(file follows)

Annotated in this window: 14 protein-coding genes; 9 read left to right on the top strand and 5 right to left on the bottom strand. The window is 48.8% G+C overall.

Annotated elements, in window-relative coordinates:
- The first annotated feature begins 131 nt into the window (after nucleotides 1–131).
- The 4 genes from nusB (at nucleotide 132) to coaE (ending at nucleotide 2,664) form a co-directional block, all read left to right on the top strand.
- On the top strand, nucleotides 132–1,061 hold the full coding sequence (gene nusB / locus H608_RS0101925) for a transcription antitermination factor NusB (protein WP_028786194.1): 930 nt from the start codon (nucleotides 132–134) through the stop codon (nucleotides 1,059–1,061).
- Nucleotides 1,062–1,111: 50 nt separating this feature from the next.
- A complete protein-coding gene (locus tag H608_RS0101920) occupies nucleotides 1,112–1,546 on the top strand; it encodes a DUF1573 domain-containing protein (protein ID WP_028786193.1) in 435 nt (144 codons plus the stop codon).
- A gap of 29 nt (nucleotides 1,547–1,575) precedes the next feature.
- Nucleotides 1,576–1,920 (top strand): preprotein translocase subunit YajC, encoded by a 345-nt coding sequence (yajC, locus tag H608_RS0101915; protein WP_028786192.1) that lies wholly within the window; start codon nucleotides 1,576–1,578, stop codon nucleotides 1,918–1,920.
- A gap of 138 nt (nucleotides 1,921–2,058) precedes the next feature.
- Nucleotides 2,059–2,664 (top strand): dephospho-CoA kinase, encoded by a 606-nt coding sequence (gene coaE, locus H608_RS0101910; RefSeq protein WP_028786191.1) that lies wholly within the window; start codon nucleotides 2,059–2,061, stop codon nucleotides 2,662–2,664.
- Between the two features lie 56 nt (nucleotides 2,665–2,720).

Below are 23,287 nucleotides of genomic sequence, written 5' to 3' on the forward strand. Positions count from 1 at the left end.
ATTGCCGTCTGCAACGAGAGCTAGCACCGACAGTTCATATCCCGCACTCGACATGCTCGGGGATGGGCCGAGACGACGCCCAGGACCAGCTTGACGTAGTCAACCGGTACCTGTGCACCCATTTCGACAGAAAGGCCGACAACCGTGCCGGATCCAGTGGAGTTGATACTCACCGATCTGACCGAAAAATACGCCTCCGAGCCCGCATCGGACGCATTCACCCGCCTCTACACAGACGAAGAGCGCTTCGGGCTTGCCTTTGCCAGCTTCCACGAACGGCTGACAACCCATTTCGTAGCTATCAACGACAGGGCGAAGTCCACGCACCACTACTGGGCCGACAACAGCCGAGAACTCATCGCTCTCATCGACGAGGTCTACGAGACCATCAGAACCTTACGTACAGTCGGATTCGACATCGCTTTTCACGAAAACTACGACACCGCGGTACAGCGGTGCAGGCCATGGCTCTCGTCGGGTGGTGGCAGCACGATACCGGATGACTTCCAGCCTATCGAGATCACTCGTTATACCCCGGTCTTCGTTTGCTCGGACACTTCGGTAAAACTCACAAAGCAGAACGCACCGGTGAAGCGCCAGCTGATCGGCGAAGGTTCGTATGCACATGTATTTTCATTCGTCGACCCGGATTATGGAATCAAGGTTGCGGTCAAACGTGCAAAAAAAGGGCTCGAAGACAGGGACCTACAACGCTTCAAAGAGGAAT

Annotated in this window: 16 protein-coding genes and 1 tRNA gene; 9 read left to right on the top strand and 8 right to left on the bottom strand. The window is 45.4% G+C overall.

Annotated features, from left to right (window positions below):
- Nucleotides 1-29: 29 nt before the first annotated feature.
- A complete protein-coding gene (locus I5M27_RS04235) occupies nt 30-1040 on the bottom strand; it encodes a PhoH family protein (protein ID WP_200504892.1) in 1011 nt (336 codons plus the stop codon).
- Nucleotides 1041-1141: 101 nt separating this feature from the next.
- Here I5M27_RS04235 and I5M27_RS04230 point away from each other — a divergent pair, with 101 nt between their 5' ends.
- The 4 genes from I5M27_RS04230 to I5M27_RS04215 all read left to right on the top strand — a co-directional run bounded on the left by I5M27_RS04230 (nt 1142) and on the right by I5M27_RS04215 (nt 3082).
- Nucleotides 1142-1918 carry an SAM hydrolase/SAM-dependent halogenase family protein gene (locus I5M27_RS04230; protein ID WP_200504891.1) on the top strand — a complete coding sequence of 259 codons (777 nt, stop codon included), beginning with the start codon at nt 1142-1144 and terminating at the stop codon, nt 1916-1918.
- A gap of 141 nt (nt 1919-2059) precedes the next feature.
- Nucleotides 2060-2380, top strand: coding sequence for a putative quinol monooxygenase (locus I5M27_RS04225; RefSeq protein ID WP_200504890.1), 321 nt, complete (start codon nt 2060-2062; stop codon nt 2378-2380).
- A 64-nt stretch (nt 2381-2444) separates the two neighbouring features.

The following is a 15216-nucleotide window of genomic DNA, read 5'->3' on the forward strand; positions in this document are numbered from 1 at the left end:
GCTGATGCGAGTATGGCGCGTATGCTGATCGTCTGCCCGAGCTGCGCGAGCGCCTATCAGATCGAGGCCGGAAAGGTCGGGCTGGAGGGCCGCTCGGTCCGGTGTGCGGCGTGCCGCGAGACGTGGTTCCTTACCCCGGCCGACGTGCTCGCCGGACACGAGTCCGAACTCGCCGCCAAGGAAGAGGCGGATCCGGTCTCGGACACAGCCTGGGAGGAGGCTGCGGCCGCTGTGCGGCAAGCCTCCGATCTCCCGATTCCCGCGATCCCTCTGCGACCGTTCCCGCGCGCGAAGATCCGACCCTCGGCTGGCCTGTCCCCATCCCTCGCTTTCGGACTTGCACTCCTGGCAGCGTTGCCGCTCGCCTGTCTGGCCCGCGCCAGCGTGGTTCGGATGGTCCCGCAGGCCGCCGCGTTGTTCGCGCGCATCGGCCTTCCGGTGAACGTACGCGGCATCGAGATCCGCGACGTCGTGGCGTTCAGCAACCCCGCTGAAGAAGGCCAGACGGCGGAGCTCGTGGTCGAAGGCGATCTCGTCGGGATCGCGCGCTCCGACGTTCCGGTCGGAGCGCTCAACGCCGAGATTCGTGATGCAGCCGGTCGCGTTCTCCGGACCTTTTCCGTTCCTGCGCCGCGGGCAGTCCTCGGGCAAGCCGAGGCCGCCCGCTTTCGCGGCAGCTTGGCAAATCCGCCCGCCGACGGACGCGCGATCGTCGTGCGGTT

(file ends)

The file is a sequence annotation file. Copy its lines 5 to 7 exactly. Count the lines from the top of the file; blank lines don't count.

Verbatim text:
- On the top strand, nucleotides 132–1,061 hold the full coding sequence (gene nusB / locus H608_RS0101925) for a transcription antitermination factor NusB (protein WP_028786194.1): 930 nt from the start codon (nucleotides 132–134) through the stop codon (nucleotides 1,059–1,061).
- Nucleotides 1,062–1,111: 50 nt separating this feature from the next.
- A complete protein-coding gene (locus tag H608_RS0101920) occupies nucleotides 1,112–1,546 on the top strand; it encodes a DUF1573 domain-containing protein (protein ID WP_028786193.1) in 435 nt (144 codons plus the stop codon).